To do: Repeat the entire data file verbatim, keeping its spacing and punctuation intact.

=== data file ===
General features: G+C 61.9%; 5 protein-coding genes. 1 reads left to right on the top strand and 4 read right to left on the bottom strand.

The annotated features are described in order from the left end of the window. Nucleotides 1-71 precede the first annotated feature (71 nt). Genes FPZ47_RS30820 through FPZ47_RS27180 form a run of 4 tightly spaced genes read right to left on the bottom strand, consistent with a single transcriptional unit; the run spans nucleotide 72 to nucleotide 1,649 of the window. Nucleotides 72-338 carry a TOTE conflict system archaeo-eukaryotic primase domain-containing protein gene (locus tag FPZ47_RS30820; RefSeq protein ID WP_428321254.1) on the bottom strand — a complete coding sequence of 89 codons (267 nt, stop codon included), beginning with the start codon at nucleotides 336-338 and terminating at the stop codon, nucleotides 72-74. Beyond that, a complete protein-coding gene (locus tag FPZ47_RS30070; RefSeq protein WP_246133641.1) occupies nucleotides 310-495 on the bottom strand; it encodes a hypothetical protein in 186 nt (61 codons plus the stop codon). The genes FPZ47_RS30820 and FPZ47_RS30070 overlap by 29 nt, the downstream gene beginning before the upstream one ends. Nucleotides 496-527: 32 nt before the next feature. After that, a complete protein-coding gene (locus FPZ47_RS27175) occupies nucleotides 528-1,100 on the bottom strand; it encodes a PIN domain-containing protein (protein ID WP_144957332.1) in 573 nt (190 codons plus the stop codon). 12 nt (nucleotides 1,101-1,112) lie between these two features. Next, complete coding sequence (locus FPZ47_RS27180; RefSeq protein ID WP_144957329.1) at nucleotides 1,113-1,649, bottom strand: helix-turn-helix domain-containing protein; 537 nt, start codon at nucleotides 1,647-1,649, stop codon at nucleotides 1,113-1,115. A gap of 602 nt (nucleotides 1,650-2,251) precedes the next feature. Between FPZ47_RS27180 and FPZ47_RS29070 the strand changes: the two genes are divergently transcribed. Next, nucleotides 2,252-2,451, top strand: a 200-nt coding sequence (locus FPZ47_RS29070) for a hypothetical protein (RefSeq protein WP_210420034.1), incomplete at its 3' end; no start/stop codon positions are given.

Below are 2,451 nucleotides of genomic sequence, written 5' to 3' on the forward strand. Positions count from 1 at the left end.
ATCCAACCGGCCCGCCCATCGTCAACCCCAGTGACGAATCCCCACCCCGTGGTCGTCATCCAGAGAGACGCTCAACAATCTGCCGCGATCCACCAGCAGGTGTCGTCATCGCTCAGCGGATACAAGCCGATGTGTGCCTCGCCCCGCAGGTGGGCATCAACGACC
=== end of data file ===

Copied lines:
General features: G+C 61.9%; 5 protein-coding genes. 1 reads left to right on the top strand and 4 read right to left on the bottom strand.

The annotated features are described in order from the left end of the window. Nucleotides 1-71 precede the first annotated feature (71 nt). Genes FPZ47_RS30820 through FPZ47_RS27180 form a run of 4 tightly spaced genes read right to left on the bottom strand, consistent with a single transcriptional unit; the run spans nucleotide 72 to nucleotide 1,649 of the window. Nucleotides 72-338 carry a TOTE conflict system archaeo-eukaryotic primase domain-containing protein gene (locus tag FPZ47_RS30820; RefSeq protein ID WP_428321254.1) on the bottom strand — a complete coding sequence of 89 codons (267 nt, stop codon included), beginning with the start codon at nucleotides 336-338 and terminating at the stop codon, nucleotides 72-74. Beyond that, a complete protein-coding gene (locus tag FPZ47_RS30070; RefSeq protein WP_246133641.1) occupies nucleotides 310-495 on the bottom strand; it encodes a hypothetical protein in 186 nt (61 codons plus the stop codon). The genes FPZ47_RS30820 and FPZ47_RS30070 overlap by 29 nt, the downstream gene beginning before the upstream one ends. Nucleotides 496-527: 32 nt before the next feature. After that, a complete protein-coding gene (locus FPZ47_RS27175) occupies nucleotides 528-1,100 on the bottom strand; it encodes a PIN domain-containing protein (protein ID WP_144957332.1) in 573 nt (190 codons plus the stop codon). 12 nt (nucleotides 1,101-1,112) lie between these two features. Next, complete coding sequence (locus FPZ47_RS27180; RefSeq protein ID WP_144957329.1) at nucleotides 1,113-1,649, bottom strand: helix-turn-helix domain-containing protein; 537 nt, start codon at nucleotides 1,647-1,649, stop codon at nucleotides 1,113-1,115. A gap of 602 nt (nucleotides 1,650-2,251) precedes the next feature. Between FPZ47_RS27180 and FPZ47_RS29070 the strand changes: the two genes are divergently transcribed. Next, nucleotides 2,252-2,451, top strand: a 200-nt coding sequence (locus FPZ47_RS29070) for a hypothetical protein (RefSeq protein WP_210420034.1), incomplete at its 3' end; no start/stop codon positions are given.

Below are 2,451 nucleotides of genomic sequence, written 5' to 3' on the forward strand. Positions count from 1 at the left end.
ATCCAACCGGCCCGCCCATCGTCAACCCCAGTGACGAATCCCCACCCCGTGGTCGTCATCCAGAGAGACGCTCAACAATCTGCCGCGATCCACCAGCAGGTGTCGTCATCGCTCAGCGGATACAAGCCGATGTGTGCCTCGCCCCGCAGGTGGGCATCAACGACC